Former Brazilian President Jair Bolsonaro speaks to supporters outside his rented villa at the Encore Resort at Reunion in Kissimmee. Florida. Photograph: Richard Luscombe

But experts in Florida say Bolsonaro is in an undesirable and somewhat awkward position, risking appearing increasingly weak to supporters by not participating in events at home, while at the same time having to refrain from his trademark fiery rhetoric and bombast. .

“He knows that he needs the goodwill of the Biden administration right now, and he better not be doing agitprop, otherwise the Democrats in Congress – there are more of them – will start saying: “Well, why do we need this guy here?” he said. Anthony Pereira, professor of international relations at the Kimberly Green Latin American and Caribbean Center at Florida International University and founder of the Institute of Brazilian Studies at King’s College London.

“I don’t know all the calculations on the part of the US government, but one would think that they would wait until the Brazilians demanded extradition. If the US somehow denied his request for six months, or expelled him without any information from the Brazilian side, they might appear somewhat biased.

“He has always managed to create a fairly decentralized, dispersed movement in which a lot of other people speak, and he can be content that he continues to do this … [rightwing blogger] Allan dos Santos or his sons Eduardo and Carlos can do the hardest things, and he can stay out of it.”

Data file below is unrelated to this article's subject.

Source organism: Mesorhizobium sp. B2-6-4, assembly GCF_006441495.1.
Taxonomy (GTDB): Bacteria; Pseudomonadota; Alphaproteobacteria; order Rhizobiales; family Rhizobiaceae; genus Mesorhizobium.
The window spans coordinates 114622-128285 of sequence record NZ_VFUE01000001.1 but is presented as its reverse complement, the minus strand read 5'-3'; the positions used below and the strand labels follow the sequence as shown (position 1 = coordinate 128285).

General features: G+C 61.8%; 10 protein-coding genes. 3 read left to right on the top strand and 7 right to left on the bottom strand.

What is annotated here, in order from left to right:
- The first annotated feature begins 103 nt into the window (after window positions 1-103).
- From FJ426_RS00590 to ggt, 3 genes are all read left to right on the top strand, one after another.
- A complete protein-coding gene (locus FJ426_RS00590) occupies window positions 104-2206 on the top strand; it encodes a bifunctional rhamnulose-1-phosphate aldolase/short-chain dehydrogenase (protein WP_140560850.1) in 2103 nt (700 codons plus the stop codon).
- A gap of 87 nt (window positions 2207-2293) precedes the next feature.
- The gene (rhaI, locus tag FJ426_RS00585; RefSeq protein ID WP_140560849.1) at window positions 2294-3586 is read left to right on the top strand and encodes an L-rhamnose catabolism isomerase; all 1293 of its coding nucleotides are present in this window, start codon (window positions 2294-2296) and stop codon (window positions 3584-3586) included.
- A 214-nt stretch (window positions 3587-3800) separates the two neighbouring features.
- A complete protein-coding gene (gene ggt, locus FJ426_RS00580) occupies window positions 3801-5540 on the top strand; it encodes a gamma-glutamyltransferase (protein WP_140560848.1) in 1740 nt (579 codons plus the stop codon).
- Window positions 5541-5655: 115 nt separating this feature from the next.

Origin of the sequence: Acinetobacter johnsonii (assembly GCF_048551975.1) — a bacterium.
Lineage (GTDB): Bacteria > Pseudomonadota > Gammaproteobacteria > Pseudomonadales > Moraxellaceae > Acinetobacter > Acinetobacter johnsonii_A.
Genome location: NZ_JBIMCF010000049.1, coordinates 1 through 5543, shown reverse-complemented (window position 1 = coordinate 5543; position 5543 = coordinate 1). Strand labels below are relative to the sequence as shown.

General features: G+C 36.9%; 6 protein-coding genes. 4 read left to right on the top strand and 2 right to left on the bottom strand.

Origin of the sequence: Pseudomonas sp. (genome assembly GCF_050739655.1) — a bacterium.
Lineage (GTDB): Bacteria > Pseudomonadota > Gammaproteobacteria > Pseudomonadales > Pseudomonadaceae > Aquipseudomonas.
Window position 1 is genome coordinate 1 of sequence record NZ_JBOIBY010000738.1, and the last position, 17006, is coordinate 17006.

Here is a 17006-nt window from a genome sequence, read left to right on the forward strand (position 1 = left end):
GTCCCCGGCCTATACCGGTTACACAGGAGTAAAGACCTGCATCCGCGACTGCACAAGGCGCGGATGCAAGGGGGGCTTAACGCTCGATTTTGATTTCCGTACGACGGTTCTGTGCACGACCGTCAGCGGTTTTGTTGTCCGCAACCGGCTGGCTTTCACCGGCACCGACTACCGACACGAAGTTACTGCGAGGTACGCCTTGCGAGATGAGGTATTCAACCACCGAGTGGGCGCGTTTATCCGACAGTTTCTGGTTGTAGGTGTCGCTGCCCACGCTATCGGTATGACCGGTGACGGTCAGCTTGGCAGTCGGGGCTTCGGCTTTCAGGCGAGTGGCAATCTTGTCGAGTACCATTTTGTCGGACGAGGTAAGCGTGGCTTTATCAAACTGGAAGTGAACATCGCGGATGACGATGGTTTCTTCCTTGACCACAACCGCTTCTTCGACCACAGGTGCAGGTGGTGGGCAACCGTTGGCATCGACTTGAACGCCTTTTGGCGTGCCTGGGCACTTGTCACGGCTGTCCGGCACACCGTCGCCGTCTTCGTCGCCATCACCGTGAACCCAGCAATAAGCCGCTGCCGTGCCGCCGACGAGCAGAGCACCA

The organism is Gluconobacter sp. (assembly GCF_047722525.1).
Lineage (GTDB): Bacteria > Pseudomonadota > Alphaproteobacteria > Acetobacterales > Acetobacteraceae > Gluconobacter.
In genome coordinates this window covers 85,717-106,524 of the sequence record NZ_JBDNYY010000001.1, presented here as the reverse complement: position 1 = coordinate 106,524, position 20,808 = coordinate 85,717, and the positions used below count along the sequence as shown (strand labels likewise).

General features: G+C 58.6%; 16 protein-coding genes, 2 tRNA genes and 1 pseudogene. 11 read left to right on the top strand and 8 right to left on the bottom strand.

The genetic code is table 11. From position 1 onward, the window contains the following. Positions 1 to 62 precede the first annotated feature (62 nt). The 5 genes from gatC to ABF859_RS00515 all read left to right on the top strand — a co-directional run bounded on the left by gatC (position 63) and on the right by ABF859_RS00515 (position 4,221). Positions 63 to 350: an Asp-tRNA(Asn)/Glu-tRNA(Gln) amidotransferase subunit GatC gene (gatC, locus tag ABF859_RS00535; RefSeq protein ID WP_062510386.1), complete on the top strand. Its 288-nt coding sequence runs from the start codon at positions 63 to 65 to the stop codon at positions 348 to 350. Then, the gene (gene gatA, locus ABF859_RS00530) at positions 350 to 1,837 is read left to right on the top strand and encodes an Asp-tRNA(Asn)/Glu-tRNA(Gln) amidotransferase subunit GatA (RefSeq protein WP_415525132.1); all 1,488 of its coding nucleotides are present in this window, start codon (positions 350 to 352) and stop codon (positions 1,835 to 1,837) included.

Sandra Camara, manager of the Pão Gostoso bakery at the Brazilian mall on the Orlando International Route, says the former leader’s Florida residence is just about the only topic of discussion.

“It’s 99% of it and only 1% of it is football now,” she said. “Everyone here loves Bolsonaro.”

At Camila’s restaurant in the same mall, Brazilian vacationers Vinicius and Mario De Souza believe that Lula’s supporters “sabotaged” the January 8 protests to make Bolsonaro look bad and that the former president would be in danger if he returned. “Without a doubt, Lula would have sent him to prison,” said Mario de Souza.

Meanwhile, in Brazil, Bolsonaro is facing a number of criminal investigations, including an investigation into his alleged role in the Brasília uprising. The Supreme Court launched five parallel event investigations to investigate financial backers and intellectual authors, as well as rioters, while prosecutors indicted almost 500 individuals involved in the robberies.

Political commentator Kennedy Alencar said that Bolsonaro’s attempt to stay abroad amounted to an admission of guilt.

“He is one of the instigators, one of the main instigators of the January 8 coup attempt, there is not the slightest doubt about that. He gave instructions, encouraged and knew that he could be responsible for this, ”said Alencar. told news site UOL.

In addition to the investigations against the former president, Supreme Court Justice Luis Roberto Barroso on Monday authorized an investigation into whether Bolsonaro’s government committed crimes, including genocide, against the Yanomami indigenous people, who are currently facing a humanitarian crisis.

The news that Bolsonaro is trying to extend his stay in the US was met with derision. He really runs away, doesn’t he? tweeted Rogerio Correia, MP for the ruling Workers’ Party.